Before we kick off our coverage of all the films we can possibly see this year at the Temecula Valley International Film & Music Festival, I have to mention one thing. As many of you know, we don’t typically do reviews here on THE LIST. However, it would be irresposible of me not to have some critique of the films being showcased… especially after being given free access to see them.

I don’t typically rate films because it always seemed strange to me that The Matrix, Goodfellas and Toy Story could all be considered 4 or 5 star films when they all rank high for completely different reasons. So, for our purposes here, we’ll be relying on a different rating system which will be as follows: See it, Rent it, Wait for Cable and Skip it. With that out of the way, let’s discuss opening night and the festival’s premiere film: St. Roz.

Twas a beautiful night of festivities. This particular fest may be smaller than your Torontos or Sundances but it certainly isn’t for a lack of trying. The night kicked off with a red carpet gala where all the filmmakers were paraded in in classic cars and interviewed as the crowd lined the carpet on either side. From there, a quick photo op and then it was into the theater for a quick wine tasting before taking our seats.

Once seated, we listened to the very charming festival creator as she gave a speech. The mayor did as well. We then watched as 5 songs were performed by 2 of the acts performing in the music portion of the festival. This was added to the film festival in 2001 as a way of honoring Ray Charles and has continued since. In all honesty, the acts that  performed weren’t my cup of whiskey but there was no denying their talent. Finally, the director and producer/ actor of St. Roz gave a quick speech and presented their film.

I’m going to rely on the festival for this next part. Here’s some info and a breakdown on the film:

A film by Gregory Sheppard
Canada, 2009, 75 minutes
Executive Produced by: Michael Lamport and Gregory Sheppard
Written by: Maryann Kovalski – Cinematography by: James Gardner
Cast: Rachel Wilson, Veronica Snow, Michael Lamport, Jonathan Higgins, Michelle Nolden, Sarah Allen, Tim Roson, David Fox, Jayne Eastwood

Light a Candle, Lose A Pound! Minnie Barr’s weight loss empire is booming in Hamilton. She has but one thorn in her side: her overweight daughter, Judy. In a poor church near the steel mills, a chubby altar girl discovers that she loses a pound whenever she lights a dollar candle before a recently delivered statue. Women swarm the church. One of them is Judy. Within weeks, St, Roz is an international Star. As Judy celebrates her new figure, her mother’s world, along with the rest of the forty – billion weight loss industry lies in tatters. Powerful forces decide that the statue must disappear. Two gentle forces decide to save her.

Now, you probably wouldn’t know any of the actors in this Canadian film. The only person I recognized was Jayne Eastwood (from 1,000 movies I can’t think of and the Dawn of the Dead remake that I can’t get enough of).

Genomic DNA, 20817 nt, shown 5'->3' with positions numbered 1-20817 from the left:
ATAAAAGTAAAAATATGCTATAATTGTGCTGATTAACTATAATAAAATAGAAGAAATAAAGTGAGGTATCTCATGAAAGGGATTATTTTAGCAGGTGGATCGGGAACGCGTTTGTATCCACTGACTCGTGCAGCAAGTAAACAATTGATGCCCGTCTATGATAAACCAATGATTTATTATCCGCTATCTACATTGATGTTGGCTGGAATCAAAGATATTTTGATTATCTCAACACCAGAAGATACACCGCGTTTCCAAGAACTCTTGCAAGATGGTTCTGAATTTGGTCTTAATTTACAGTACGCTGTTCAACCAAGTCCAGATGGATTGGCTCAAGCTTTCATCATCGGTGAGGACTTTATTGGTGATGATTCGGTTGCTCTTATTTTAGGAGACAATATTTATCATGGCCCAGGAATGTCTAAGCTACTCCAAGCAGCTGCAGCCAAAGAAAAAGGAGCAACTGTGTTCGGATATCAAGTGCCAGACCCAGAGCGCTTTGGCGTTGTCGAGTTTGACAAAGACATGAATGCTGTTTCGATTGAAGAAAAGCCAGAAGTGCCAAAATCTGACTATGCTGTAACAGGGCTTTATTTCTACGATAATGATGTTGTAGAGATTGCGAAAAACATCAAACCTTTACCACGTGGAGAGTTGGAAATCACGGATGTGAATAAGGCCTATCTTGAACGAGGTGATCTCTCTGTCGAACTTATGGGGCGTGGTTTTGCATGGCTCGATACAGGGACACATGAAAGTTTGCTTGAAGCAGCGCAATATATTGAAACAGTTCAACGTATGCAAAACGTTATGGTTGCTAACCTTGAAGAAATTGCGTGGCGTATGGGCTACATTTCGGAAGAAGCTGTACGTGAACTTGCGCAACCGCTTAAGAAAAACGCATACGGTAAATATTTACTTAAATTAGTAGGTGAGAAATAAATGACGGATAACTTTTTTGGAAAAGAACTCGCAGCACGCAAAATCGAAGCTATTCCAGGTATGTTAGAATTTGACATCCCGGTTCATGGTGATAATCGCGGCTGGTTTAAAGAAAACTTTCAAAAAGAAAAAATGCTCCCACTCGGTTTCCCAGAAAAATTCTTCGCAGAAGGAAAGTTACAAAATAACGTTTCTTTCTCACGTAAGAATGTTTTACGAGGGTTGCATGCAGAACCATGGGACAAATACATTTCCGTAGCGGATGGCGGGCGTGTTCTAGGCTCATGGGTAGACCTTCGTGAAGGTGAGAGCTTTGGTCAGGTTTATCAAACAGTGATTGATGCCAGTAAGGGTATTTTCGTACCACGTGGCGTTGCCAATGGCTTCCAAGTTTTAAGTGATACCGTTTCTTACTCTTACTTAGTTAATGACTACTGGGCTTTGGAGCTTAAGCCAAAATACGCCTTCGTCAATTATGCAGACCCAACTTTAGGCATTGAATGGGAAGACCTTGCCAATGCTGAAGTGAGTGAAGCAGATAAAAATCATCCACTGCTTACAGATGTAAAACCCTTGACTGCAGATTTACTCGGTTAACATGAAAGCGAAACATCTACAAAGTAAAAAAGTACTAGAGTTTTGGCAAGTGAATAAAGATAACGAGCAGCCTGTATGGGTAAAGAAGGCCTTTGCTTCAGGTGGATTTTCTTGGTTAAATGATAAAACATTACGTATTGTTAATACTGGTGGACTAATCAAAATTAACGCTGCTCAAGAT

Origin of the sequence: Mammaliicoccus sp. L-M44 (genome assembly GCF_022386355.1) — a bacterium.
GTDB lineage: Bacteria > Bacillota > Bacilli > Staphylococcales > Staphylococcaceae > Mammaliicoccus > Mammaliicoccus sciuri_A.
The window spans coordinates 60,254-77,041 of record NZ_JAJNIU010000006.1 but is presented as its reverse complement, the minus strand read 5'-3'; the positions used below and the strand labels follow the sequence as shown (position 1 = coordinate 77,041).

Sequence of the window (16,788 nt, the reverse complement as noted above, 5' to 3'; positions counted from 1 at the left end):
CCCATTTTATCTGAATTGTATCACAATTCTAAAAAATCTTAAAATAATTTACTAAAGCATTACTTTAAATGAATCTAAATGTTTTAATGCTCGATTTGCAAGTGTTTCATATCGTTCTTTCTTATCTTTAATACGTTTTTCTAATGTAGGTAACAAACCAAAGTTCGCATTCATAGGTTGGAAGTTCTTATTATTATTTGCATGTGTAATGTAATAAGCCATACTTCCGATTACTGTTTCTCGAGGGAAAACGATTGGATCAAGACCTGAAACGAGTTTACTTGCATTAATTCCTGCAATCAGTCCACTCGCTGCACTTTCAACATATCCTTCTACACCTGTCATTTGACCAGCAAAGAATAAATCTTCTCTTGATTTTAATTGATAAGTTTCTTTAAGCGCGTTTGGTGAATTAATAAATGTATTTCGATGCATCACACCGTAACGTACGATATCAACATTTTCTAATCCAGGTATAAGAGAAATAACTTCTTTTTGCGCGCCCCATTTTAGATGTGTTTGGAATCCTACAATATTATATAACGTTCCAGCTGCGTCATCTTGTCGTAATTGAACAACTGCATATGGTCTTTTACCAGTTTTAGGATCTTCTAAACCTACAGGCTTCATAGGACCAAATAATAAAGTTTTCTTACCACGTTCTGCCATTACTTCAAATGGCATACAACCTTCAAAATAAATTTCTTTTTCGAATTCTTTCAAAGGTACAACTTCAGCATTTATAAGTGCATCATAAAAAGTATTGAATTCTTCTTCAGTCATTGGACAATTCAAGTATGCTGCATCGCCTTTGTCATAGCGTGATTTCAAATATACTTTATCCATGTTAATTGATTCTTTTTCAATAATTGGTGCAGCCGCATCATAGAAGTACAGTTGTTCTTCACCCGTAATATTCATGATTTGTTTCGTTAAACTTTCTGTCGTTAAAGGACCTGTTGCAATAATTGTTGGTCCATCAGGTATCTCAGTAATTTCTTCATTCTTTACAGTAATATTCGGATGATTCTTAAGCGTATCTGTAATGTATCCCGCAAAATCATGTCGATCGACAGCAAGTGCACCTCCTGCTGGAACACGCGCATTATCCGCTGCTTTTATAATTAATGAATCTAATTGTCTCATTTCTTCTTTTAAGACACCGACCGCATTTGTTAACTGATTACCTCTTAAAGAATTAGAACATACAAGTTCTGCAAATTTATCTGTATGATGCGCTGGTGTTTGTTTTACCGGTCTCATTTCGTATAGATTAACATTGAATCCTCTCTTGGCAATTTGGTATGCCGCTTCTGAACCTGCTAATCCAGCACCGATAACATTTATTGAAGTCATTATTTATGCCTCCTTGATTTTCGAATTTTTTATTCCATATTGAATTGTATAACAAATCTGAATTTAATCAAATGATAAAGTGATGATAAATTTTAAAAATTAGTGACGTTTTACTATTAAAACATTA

Of course, Jayne is only a bit player in this one helping add some extra moments of comic relief. Of which this film has plenty. Jayne plays the sidekick of Father Culcoski (the priest in the parrish where the weight loss saint resides). Culcoski is played well by Michael Lamport(pictured at top on far right) who is brutally underused in this film! Having heard the man speak on both the red carpet and in the film’s introduction speech I expected his character to have me in stitches. The man not only shares an uncanny resemblance to Robin Williams but also maintains his energy level and rapid fire humor and wit as well. Sadly, his character limits him to being little more than serviceable.

The stand out performances in this film are turned in by Rachel Wilson and Victoria Snow who play the daughter and mother (respectively) that this film revolves around. I’d be really surprised if we didn’t see more and more of Wilson in particular in the years to come.

Keep an eye out for a brief role in the upcoming SAW 3-D.

When this film was over, a filmmaker sitting next to me asked me what I thought. I said, I’m not sure it’s a great film but if it had a quick rewrite and was recast with Anne Hathaway, Dame Judi Dench (who is Victoria Snow’s doppelganger) and Robin Williams (another doppelganger), as a studio film, this film would’ve easily grossed 50 million dollars.

Ultimately, the film suffers from the same thing that gives it it’s charm… it’s size. Being such a small film, I think the film fails to realize it’s full potential. However, this film has just that… a TON of potential. And while the laughs in this film go sparse, if not disappear completely for long periods of time in this film, it still managed to make me laugh more than most big budget comedies do these days. So, for those reasons, I have to say: SEE IT!

Kudos to the filmmakers on this little film and to the festival for such a great start to the festival. Unfortunately, this isn’t Variety or Entertainment Weekly so I have to take a day off from the experience to pay the bills but I promise to cram in as many viewings as I can starting Friday night and posting reviews as soon as humanly possible. So, stay tuned!!!

You can see the trailer for St. Roz by CLICKING HERE!!!

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